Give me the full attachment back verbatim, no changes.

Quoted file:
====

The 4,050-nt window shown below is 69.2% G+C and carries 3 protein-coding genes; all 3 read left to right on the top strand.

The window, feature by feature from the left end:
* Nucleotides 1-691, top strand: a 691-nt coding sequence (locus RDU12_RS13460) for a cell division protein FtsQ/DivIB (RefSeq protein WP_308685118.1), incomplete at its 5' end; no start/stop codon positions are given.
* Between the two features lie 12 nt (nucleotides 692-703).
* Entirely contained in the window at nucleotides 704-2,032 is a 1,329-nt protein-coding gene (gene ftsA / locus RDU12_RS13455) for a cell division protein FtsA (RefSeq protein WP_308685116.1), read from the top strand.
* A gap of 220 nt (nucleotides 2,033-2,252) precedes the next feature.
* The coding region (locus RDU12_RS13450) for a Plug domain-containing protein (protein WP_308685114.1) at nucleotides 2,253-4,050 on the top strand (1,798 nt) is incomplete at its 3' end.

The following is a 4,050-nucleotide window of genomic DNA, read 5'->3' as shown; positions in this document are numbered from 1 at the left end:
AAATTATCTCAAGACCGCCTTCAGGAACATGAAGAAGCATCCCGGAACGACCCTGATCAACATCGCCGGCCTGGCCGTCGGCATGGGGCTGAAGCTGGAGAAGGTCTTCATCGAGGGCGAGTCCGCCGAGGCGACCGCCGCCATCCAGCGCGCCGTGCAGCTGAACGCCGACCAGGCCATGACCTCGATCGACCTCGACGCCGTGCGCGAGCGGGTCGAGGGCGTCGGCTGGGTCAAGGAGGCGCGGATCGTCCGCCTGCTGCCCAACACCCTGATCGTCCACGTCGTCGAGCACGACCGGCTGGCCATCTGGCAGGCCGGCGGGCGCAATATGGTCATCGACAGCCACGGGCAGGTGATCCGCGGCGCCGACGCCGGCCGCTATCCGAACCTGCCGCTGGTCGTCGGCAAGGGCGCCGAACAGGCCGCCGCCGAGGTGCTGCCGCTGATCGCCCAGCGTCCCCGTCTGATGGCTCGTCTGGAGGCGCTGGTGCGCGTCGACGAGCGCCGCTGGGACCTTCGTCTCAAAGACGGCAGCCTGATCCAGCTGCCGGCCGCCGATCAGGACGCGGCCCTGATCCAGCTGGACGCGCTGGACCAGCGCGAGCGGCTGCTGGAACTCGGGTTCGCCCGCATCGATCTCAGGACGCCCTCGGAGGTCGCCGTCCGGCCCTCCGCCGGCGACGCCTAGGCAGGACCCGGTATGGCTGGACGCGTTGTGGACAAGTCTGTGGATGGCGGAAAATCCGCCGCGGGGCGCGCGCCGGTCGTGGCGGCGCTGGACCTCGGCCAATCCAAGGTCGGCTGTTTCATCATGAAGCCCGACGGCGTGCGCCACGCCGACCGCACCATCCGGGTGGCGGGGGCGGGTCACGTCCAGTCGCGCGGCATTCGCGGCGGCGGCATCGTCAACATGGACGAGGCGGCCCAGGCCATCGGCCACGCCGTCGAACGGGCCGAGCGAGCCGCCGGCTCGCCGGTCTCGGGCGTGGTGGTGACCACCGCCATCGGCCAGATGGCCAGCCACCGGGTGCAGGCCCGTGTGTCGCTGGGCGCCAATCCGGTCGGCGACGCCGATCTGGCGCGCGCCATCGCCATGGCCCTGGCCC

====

The 4,050-nt window shown below is 69.2% G+C and carries 3 protein-coding genes; all 3 read left to right on the top strand.

The window, feature by feature from the left end:
* Nucleotides 1-691, top strand: a 691-nt coding sequence (locus RDU12_RS13460) for a cell division protein FtsQ/DivIB (RefSeq protein WP_308685118.1), incomplete at its 5' end; no start/stop codon positions are given.
* Between the two features lie 12 nt (nucleotides 692-703).
* Entirely contained in the window at nucleotides 704-2,032 is a 1,329-nt protein-coding gene (gene ftsA / locus RDU12_RS13455) for a cell division protein FtsA (RefSeq protein WP_308685116.1), read from the top strand.
* A gap of 220 nt (nucleotides 2,033-2,252) precedes the next feature.
* The coding region (locus RDU12_RS13450) for a Plug domain-containing protein (protein WP_308685114.1) at nucleotides 2,253-4,050 on the top strand (1,798 nt) is incomplete at its 3' end.

The following is a 4,050-nucleotide window of genomic DNA, read 5'->3' as shown; positions in this document are numbered from 1 at the left end:
AAATTATCTCAAGACCGCCTTCAGGAACATGAAGAAGCATCCCGGAACGACCCTGATCAACATCGCCGGCCTGGCCGTCGGCATGGGGCTGAAGCTGGAGAAGGTCTTCATCGAGGGCGAGTCCGCCGAGGCGACCGCCGCCATCCAGCGCGCCGTGCAGCTGAACGCCGACCAGGCCATGACCTCGATCGACCTCGACGCCGTGCGCGAGCGGGTCGAGGGCGTCGGCTGGGTCAAGGAGGCGCGGATCGTCCGCCTGCTGCCCAACACCCTGATCGTCCACGTCGTCGAGCACGACCGGCTGGCCATCTGGCAGGCCGGCGGGCGCAATATGGTCATCGACAGCCACGGGCAGGTGATCCGCGGCGCCGACGCCGGCCGCTATCCGAACCTGCCGCTGGTCGTCGGCAAGGGCGCCGAACAGGCCGCCGCCGAGGTGCTGCCGCTGATCGCCCAGCGTCCCCGTCTGATGGCTCGTCTGGAGGCGCTGGTGCGCGTCGACGAGCGCCGCTGGGACCTTCGTCTCAAAGACGGCAGCCTGATCCAGCTGCCGGCCGCCGATCAGGACGCGGCCCTGATCCAGCTGGACGCGCTGGACCAGCGCGAGCGGCTGCTGGAACTCGGGTTCGCCCGCATCGATCTCAGGACGCCCTCGGAGGTCGCCGTCCGGCCCTCCGCCGGCGACGCCTAGGCAGGACCCGGTATGGCTGGACGCGTTGTGGACAAGTCTGTGGATGGCGGAAAATCCGCCGCGGGGCGCGCGCCGGTCGTGGCGGCGCTGGACCTCGGCCAATCCAAGGTCGGCTGTTTCATCATGAAGCCCGACGGCGTGCGCCACGCCGACCGCACCATCCGGGTGGCGGGGGCGGGTCACGTCCAGTCGCGCGGCATTCGCGGCGGCGGCATCGTCAACATGGACGAGGCGGCCCAGGCCATCGGCCACGCCGTCGAACGGGCCGAGCGAGCCGCCGGCTCGCCGGTCTCGGGCGTGGTGGTGACCACCGCCATCGGCCAGATGGCCAGCCACCGGGTGCAGGCCCGTGTGTCGCTGGGCGCCAATCCGGTCGGCGACGCCGATCTGGCGCGCGCCATCGCCATGGCCCTGGCCC